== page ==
Taiwan's liberal democratic political culture has set it far apart from the autocratic, authoritarian political culture of China.
Let's first look at China's political culture. Even though many Chinese may perceive the People's Republic of China (PRC) as a modern state, historians such as Philip Kuhn of Harvard and Ross Terrill of the University of Texas see the PRC as an empire rather than a modern state. As a matter of fact, Terrill's 2003 book is appropriately titled The New Chinese Empire.
Kuhn, who published his Origins of the Modern Chinese State in 2002, pointed out in his recent talk on China's historical experience of "Empire and Nation," that in China "empire is still alive in some guise or other in the Chinese body politic and probably in the minds of many Chinese."
Beijing clearly has not relinquished all the modes of empire. The relationship between the rulers and the ruled in China today is indeed little different from that during China's imperial times. In spite of Mencius' view that only a government that respects the people is a just government, political legitimacy in China has never stemmed from the sovereignty of the people. Not unlike their imperial predecessors, the Chinese Communist rulers today look down upon the people.
Mao Zedong (毛澤東), for example, famously regarded the people as "poor and blank," and thus considered them easy to mold in the way that the Chinese leaders would see fit.
Likewise, former Chinese president Jiang Zemin (江澤民) has justified the Chinese Communist Party's (CCP) rejection of democracy on the pretext that the Chinese people are poorly educated and thus far from being ready for it.
Jiang had conveniently ignored the fact that democracy prevails in places where its people are not necessarily better educated than the Chinese. Thus regardless of its official name of the "People's Republic," the Republic is not "of" the people, it is more "by" and "for" the CCP than "by and for" the people. More than a century after Sun Yat-sen (孫中山) borrowed Lincoln's concept of government "of the people, by the people and for the people," the Chinese leaders still have no intention of embracing popular sovereignty.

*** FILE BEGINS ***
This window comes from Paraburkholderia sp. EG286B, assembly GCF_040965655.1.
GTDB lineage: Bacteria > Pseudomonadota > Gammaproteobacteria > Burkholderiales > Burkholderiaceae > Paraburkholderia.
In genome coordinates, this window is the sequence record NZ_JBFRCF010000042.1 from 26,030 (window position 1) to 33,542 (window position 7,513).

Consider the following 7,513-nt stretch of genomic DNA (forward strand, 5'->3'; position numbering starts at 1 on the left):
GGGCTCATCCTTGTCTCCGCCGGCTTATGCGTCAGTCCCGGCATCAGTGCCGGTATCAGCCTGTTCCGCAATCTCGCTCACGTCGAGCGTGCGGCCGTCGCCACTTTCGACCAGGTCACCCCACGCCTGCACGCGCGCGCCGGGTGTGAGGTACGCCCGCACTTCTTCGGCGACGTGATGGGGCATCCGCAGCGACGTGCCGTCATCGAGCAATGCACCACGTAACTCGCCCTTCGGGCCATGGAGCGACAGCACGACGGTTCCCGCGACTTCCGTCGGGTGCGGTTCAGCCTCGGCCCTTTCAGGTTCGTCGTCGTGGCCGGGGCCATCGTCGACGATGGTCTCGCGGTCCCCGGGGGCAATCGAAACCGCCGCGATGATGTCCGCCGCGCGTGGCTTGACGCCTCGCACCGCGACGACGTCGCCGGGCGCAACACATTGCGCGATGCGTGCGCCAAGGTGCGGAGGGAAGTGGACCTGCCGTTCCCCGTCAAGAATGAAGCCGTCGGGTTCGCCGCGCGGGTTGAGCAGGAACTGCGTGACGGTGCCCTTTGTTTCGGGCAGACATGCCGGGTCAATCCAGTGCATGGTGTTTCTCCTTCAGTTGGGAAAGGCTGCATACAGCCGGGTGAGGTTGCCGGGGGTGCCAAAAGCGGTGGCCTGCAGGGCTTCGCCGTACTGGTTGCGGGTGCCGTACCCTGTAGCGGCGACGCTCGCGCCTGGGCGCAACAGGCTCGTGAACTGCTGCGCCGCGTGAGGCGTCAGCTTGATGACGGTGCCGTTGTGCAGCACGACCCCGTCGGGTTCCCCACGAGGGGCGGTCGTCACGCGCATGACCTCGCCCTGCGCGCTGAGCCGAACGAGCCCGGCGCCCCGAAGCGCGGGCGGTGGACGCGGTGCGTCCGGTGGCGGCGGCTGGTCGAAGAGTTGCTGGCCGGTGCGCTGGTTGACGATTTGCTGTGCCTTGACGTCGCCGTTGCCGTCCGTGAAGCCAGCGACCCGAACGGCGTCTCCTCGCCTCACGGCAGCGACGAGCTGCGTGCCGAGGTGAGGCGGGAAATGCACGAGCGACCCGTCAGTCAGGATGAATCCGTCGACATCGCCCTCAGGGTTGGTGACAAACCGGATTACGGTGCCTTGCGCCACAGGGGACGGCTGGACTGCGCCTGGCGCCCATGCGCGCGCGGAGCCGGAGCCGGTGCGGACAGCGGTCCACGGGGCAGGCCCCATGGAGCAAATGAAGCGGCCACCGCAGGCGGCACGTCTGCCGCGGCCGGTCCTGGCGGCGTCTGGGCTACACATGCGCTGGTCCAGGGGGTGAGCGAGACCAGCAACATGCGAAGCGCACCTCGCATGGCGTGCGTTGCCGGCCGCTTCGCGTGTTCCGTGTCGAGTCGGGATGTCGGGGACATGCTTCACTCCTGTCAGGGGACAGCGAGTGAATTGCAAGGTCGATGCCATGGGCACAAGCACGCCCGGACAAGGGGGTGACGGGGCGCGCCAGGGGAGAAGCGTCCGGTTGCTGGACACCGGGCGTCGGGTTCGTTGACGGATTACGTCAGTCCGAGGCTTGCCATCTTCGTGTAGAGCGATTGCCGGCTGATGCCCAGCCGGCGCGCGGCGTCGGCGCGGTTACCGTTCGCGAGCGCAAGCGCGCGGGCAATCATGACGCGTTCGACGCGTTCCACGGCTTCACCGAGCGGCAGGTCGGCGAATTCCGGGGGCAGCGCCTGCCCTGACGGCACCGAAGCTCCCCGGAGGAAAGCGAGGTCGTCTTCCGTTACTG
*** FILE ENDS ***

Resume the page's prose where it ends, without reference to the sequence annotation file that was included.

The words "freedom" and "equality" are virtually absent from Chinese political writings that have instead stressed "duties," "status" and "hierarchy" since the time of Confucius. It is no wonder that the Chinese government not only has rules and regulations for censoring Chinese publications and electronic networks, but has also compelled foreign IT networks to remove from their Web sites such western terms and concepts as "freedom" and "democracy." These terms are perceived as subversive to China's socio-political stability and order.
This was the reason why the Beijing government moved to brutally crush the student protesters demanding democratic reforms at Tiananmen Square in June 1989. For the same reason, Jiang and his successor are persecuting Falun Gong followers in China and spying on those abroad. International human rights organizations are particularly critical of Beijing's violation of human rights against Tibetans and Uighurs, as well. In short, Chinese Communist leaders have ignored popular will only because they are not truly elected and are not likely to be elected in the foreseeable future.
In contrast, Taiwan's political culture has evolved over the years to become liberal democratic, ie, more western than Chinese. True, for decades in the post-World War II era Taiwan was under Chiang Kai-shek's (蔣介石) dictatorial rule. Chiang was as much imbued with the perception of China's past imperial glory as Mao was. His Chinese Nationalist Party (KMT) was as Leninist as the CCP has been.